SANTA MONICA, Calif., April 11 (UPI) -- Twenty percent of the more than $2.2 trillion spent on healthcare in the United States each year is wasted, two healthcare experts suggest.
Dr. Donald Berwick, former administrator of the Centers for Medicare & Medicaid Services, part of the U.S. Department of Health and Human Services, and chief executive officer of the Institute for Healthcare Improvement, and Andrew Hackbarth, a policy analyst for the RAND Corp., said the waste was in six areas.
The six categories of healthcare waste were:
-- Over treatment.
-- Failures of care coordination.
-- Failures in execution of care processes.
-- Administrative complexity.
-- Pricing failures.
-- Fraud and abuse.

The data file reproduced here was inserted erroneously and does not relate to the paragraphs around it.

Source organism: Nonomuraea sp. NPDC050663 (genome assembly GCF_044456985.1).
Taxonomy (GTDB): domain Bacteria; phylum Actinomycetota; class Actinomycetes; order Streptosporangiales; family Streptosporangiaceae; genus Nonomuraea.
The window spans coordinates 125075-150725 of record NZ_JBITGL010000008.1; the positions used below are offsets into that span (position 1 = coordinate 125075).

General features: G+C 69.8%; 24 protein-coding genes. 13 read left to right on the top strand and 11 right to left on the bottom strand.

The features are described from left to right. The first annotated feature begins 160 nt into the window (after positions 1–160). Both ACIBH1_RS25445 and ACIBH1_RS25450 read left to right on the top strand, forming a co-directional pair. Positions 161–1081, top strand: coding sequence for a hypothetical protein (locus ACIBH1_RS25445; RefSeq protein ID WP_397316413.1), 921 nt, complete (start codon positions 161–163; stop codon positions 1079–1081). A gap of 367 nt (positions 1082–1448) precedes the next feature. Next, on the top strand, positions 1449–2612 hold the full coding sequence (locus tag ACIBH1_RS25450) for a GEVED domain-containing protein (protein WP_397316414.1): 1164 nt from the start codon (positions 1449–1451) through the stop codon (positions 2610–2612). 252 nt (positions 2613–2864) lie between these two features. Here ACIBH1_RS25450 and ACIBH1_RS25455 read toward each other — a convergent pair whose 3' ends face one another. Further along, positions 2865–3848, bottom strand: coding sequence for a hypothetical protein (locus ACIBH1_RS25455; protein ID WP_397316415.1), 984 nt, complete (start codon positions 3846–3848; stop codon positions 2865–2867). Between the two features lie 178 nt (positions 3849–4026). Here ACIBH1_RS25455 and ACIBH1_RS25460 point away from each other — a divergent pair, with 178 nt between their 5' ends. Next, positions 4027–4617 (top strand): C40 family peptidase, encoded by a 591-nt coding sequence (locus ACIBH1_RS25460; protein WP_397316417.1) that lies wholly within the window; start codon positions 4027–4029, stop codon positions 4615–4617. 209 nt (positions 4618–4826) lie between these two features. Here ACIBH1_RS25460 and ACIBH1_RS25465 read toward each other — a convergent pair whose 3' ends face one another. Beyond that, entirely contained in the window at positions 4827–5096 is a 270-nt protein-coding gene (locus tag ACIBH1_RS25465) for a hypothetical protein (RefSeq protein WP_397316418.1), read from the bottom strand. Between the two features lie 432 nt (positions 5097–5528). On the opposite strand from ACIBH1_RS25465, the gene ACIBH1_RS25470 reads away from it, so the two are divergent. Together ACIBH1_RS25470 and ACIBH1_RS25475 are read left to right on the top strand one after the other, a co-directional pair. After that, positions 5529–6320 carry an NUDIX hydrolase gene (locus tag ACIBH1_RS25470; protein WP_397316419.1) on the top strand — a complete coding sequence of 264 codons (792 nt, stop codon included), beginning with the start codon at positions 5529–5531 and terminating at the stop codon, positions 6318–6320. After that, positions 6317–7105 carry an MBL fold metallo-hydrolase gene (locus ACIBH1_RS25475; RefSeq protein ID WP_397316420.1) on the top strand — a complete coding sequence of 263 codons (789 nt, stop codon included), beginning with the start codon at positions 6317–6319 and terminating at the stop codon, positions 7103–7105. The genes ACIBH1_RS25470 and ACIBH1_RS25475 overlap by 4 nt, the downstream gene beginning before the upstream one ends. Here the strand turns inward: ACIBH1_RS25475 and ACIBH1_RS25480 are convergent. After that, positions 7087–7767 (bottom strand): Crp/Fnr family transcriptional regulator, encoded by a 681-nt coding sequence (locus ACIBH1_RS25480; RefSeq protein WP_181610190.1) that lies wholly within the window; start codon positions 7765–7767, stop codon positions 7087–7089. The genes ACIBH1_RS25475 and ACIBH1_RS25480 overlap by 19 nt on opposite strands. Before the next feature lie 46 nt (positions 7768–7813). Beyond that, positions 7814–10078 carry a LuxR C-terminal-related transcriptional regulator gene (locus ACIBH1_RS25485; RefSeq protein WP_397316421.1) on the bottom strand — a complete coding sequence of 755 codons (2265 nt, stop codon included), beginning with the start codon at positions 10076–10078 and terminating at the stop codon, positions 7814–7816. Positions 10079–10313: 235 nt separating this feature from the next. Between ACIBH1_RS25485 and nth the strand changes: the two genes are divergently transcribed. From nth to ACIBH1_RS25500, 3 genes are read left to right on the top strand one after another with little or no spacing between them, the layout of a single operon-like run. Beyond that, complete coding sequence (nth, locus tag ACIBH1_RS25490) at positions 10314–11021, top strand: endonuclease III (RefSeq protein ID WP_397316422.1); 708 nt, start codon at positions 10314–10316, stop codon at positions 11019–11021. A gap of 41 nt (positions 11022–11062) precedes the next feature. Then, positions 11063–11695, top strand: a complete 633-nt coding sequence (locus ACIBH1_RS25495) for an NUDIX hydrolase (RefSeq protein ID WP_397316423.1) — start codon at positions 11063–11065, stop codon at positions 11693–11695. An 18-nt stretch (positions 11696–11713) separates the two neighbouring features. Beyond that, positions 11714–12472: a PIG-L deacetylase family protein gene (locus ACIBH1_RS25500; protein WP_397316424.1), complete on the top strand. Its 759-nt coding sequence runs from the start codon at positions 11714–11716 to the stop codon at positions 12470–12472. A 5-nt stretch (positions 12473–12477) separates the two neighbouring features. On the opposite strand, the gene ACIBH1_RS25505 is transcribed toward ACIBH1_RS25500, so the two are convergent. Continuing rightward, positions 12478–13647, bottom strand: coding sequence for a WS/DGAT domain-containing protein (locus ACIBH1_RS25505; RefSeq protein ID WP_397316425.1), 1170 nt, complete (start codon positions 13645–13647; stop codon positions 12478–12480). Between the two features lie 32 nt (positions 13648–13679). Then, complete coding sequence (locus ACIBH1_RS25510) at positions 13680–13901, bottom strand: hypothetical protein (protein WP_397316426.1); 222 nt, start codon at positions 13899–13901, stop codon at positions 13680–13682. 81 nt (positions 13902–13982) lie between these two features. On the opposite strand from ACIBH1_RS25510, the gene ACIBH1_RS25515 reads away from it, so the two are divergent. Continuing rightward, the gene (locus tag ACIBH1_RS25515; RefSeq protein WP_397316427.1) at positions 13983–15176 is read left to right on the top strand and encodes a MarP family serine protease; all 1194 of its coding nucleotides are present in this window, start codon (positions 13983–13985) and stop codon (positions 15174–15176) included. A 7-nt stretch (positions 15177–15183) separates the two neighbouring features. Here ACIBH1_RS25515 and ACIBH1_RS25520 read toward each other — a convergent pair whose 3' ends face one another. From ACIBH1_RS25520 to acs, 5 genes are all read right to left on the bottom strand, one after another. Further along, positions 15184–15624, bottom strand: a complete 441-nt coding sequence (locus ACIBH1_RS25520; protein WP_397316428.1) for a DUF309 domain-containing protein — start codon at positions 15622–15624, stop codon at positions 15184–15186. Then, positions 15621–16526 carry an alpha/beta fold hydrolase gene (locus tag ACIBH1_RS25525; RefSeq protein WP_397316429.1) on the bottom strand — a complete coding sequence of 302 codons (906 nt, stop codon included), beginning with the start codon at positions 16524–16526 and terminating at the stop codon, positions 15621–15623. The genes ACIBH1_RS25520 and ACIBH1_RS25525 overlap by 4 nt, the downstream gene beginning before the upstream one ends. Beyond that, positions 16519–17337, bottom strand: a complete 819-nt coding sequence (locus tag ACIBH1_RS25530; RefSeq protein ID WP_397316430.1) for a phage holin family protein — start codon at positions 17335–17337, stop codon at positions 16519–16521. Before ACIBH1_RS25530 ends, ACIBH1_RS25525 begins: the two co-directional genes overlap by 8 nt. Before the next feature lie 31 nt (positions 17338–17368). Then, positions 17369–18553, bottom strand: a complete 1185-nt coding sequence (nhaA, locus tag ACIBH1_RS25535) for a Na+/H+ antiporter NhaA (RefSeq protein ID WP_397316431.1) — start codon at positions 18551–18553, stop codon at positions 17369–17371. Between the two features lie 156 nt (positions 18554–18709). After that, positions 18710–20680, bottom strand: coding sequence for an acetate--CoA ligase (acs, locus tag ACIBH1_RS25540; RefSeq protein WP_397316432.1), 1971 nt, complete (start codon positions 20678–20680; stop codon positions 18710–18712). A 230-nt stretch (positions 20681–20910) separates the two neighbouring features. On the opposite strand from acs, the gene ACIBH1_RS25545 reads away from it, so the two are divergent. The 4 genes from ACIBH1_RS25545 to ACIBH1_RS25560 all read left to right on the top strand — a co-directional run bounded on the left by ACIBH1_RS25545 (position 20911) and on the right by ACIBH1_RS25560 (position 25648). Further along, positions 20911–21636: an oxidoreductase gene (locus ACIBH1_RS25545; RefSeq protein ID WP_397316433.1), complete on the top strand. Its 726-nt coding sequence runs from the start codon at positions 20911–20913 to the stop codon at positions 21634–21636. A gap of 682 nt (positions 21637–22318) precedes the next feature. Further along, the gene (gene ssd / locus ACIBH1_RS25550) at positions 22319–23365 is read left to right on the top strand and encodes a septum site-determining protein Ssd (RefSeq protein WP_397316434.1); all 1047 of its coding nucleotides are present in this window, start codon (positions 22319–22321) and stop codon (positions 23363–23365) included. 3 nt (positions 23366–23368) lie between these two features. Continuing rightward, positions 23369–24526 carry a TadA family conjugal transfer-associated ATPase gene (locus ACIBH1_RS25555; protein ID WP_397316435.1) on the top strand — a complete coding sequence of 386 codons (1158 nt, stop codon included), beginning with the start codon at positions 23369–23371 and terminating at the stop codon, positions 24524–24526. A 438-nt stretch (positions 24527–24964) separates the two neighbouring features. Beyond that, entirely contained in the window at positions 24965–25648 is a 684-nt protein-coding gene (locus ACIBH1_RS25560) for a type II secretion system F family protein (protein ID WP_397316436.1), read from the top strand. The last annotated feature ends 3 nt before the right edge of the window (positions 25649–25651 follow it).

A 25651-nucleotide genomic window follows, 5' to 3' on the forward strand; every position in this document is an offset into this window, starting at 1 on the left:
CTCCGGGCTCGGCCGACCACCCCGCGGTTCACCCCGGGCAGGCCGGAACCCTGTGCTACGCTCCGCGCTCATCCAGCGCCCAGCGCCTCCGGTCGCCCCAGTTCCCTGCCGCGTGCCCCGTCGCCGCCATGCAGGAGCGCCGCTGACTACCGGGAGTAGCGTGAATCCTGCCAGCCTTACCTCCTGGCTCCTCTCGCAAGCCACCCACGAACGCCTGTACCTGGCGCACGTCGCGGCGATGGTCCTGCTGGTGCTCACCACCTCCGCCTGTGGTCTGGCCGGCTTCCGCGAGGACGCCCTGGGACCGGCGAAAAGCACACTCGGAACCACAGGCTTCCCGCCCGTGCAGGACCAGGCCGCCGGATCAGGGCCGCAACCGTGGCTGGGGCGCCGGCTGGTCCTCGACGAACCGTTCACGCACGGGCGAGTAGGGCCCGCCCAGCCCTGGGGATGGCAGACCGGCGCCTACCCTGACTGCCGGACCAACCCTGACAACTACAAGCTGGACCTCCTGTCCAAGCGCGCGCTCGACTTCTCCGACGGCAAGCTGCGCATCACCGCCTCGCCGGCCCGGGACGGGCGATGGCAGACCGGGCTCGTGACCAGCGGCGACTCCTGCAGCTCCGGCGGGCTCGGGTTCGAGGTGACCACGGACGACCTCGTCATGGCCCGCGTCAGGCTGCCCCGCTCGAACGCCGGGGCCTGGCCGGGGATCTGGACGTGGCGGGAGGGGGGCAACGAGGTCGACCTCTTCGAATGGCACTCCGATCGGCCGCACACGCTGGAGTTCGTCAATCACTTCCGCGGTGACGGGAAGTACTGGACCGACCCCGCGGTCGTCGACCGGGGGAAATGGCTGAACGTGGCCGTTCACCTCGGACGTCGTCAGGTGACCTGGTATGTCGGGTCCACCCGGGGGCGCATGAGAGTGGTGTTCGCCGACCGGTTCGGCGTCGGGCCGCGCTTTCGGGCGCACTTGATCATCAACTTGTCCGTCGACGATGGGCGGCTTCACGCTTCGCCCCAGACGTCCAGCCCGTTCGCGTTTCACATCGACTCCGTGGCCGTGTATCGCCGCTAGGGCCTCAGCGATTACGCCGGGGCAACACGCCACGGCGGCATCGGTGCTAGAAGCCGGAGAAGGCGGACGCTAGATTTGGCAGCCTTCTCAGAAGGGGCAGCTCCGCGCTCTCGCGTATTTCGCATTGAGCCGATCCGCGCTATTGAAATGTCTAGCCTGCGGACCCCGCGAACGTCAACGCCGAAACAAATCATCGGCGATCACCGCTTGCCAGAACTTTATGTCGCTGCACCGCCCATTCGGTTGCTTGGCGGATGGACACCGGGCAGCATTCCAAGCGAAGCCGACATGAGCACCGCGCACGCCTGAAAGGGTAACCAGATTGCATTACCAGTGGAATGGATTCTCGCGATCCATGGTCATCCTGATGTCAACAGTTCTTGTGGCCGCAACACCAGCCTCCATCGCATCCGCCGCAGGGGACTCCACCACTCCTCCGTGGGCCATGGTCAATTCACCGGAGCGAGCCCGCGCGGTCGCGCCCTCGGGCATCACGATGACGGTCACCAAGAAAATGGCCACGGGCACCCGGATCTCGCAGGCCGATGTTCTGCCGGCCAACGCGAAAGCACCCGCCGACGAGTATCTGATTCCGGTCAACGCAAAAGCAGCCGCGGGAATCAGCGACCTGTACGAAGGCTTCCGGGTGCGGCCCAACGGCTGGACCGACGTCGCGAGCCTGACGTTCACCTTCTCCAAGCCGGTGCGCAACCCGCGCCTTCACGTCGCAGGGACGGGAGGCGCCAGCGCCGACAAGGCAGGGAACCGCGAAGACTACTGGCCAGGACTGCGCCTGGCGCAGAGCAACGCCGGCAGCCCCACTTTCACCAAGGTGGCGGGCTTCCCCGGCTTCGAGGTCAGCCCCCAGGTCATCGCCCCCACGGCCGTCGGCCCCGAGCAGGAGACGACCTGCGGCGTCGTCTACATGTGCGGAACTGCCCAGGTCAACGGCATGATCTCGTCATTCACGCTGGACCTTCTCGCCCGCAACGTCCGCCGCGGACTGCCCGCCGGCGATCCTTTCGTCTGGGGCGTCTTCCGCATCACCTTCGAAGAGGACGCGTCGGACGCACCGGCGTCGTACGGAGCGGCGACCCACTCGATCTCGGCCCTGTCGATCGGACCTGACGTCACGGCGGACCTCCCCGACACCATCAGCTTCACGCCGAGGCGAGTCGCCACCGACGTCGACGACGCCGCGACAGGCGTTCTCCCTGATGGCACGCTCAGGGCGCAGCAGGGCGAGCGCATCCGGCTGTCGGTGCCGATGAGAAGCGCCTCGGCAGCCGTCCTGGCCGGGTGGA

The six areas represent enormous opportunities for cost-cutting and improvement, but the actual total might be far greater, they say.
"The savings potentially achievable from systematic, comprehensive and cooperative pursuit of even a fractional reduction in waste are far higher than from more direct and blunter cuts in care and coverage," Berwick said in a statement.
"The need is urgent to bring U.S. healthcare costs into a sustainable range for both public and private payers. Commonly, programs to contain costs use cuts, such as reductions in payment levels, benefit structures and eligibility. A less harmful strategy would reduce waste, not value-added care. The opportunity is immense."
The findings were published in the Journal of the American Medical Association.
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